Nowadays, the magic lamp is falling out of use, and scientists no longer swear by the beneficial properties of blue light. But the device is still produced, and in the original Soviet design.
This little device promises to treat a long list of diseases — from arthritis to psoriasis — by applying ultrasound to soft tissue. It is also believed that if used with an ointment, the micro-vibrations penetrate deeper under the skin. The radiation from the device is negligible, but the effect is pinpoint.
Interestingly, the Reton apparatus began life as... a washing machine. Not an ordinary one, mind, but ultrasonic. In 1998, Valery Zyatikov, associate professor of the Department of Control Systems and Radio Electronics at Tomsk State University, patented his own laundry method — simply put the clothing in a container, fill it with water, and immerse the ultrasonic apparatus. Only after this invention achieved success was the therapeutic version developed.
The company continues to evolve, and several years ago even released an upgrade for the device, adding magnetotherapy and infrared features — three for the price of one.
It is not known for certain who invented this ingeniously simple exercise machine, but it certainly found its way into every Soviet home. These days, people who grew up in the USSR get dizzy just looking at a picture of it. After all, while adults used it to exercise, children span round on it at neck-wrenching speeds.
The operating principle is as follows: two metal plates are positioned one on top of the other. The lower is fixed to the floor, while the upper rotates around a fixed axis. Soviet people new to world of fitness could do lots of exercises on it, primarily twisting, which seemingly toned the waist and improved posture. The instructions for the device included a whole range of exercises. It also had a beneficial effect on the vestibular system, and since practically everyone in the USSR dreamed of becoming a pilot or astronaut, people spent hours on it.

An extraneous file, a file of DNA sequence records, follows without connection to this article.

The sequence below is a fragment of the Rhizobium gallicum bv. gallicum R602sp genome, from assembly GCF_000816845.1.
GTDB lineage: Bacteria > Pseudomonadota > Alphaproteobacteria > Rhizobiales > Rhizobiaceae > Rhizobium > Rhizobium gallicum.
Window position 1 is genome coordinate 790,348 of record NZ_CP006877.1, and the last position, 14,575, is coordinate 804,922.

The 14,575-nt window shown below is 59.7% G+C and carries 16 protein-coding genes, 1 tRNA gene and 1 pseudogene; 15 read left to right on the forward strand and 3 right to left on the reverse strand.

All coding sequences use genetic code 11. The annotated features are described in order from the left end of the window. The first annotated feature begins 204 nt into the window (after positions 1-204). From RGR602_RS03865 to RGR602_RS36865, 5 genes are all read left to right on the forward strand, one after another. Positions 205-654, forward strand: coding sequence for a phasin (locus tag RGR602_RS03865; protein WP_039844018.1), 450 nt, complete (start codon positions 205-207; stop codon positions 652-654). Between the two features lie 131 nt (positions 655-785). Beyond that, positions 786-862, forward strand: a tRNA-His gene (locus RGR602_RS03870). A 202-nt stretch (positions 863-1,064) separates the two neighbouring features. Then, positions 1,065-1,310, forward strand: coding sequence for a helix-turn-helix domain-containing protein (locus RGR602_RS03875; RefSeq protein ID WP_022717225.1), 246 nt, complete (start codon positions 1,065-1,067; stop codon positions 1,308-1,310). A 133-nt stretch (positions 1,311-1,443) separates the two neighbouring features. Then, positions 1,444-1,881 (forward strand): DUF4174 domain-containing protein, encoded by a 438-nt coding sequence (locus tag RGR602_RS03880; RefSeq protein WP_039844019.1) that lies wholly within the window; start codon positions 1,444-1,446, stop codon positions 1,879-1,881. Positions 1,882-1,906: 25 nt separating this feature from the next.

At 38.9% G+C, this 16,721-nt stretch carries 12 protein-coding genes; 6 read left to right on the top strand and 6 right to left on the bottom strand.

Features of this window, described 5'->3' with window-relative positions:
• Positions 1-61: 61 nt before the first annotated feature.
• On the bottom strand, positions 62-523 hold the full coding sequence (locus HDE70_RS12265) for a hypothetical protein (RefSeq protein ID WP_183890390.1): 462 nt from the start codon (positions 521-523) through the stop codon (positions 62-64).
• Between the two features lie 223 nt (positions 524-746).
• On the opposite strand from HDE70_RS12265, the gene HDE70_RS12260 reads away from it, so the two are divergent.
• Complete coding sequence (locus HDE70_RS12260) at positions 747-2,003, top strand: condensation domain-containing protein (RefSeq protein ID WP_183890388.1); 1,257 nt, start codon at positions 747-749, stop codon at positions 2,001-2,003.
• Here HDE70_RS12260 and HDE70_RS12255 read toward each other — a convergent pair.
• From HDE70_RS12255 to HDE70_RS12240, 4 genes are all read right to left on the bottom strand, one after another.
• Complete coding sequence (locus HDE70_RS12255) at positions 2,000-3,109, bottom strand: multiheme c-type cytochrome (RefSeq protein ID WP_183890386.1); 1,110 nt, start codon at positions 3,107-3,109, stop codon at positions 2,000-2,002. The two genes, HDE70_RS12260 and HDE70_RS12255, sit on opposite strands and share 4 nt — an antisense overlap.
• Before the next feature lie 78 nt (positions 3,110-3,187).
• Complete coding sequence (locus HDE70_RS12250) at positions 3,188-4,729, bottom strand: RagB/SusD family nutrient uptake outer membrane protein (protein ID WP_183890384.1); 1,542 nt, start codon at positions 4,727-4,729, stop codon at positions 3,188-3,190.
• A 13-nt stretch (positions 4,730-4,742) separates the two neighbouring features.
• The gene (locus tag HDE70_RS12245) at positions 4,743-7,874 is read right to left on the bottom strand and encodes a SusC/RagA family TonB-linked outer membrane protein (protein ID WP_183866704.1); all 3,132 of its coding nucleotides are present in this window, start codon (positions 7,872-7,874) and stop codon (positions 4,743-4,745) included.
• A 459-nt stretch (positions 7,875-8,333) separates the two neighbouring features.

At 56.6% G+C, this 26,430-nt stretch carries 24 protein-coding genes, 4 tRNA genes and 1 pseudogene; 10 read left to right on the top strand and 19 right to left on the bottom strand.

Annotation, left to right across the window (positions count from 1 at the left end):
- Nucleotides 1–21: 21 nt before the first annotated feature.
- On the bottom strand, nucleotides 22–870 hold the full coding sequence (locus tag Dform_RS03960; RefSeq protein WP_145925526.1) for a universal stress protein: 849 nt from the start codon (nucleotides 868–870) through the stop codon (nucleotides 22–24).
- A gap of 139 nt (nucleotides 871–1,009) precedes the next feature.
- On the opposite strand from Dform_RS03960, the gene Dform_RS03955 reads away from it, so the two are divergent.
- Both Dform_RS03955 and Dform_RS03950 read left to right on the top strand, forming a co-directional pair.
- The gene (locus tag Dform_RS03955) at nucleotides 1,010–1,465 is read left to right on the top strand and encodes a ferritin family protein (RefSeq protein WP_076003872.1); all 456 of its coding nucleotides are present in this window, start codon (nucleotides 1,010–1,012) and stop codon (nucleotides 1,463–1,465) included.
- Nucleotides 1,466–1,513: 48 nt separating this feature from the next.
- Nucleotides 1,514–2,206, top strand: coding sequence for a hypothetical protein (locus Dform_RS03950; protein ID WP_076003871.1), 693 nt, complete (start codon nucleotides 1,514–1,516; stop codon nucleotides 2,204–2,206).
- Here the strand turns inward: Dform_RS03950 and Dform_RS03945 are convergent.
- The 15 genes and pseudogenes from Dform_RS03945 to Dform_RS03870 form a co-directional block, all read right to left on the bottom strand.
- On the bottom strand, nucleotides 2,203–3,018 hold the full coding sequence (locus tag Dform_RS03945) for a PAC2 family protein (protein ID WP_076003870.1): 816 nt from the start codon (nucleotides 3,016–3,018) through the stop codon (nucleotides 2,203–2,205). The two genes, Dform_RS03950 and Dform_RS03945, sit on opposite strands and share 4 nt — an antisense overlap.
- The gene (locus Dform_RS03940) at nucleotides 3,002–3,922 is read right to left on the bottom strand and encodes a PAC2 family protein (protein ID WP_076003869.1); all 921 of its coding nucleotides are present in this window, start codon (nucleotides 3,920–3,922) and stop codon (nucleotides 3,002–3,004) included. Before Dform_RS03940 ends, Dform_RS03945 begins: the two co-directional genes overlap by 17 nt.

Interestingly, it is becoming popular once more. Modern versions are now produced, including plastic ones, but for many there’s no beating the old Soviet metal discs. Retro machines are actively sold online, and limited editions released for the 1980 Moscow Olympics are particularly prized.
This magnetic physiotherapy device was developed at the Elamed medical equipment factory in the city of Ryazan in the early 2000s. Compared with all the above (and in terms of price), it is a luxury item.
According to the manufacturer, the magnetic field helps treat joint pain, including arthritis, hernias, gout, scoliosis, and even bone fractures. It is said to relieve swelling and reduce pain.
To the eye, the device looks like a small belt with magnetic inductor discs attached to it. Although some doctors recommend it as a supplementary physiotherapy treatment, many Russians doubt whether the benefits of such a small piece of kit justify the weighty price tag. Online forums actively discuss which is better, the Almag or the Reton. What do you think?
If using any of Russia Beyond's content, partly or in full, always provide an active hyperlink to the original material.
to our newsletter!
Get the week's best stories straight to your inbox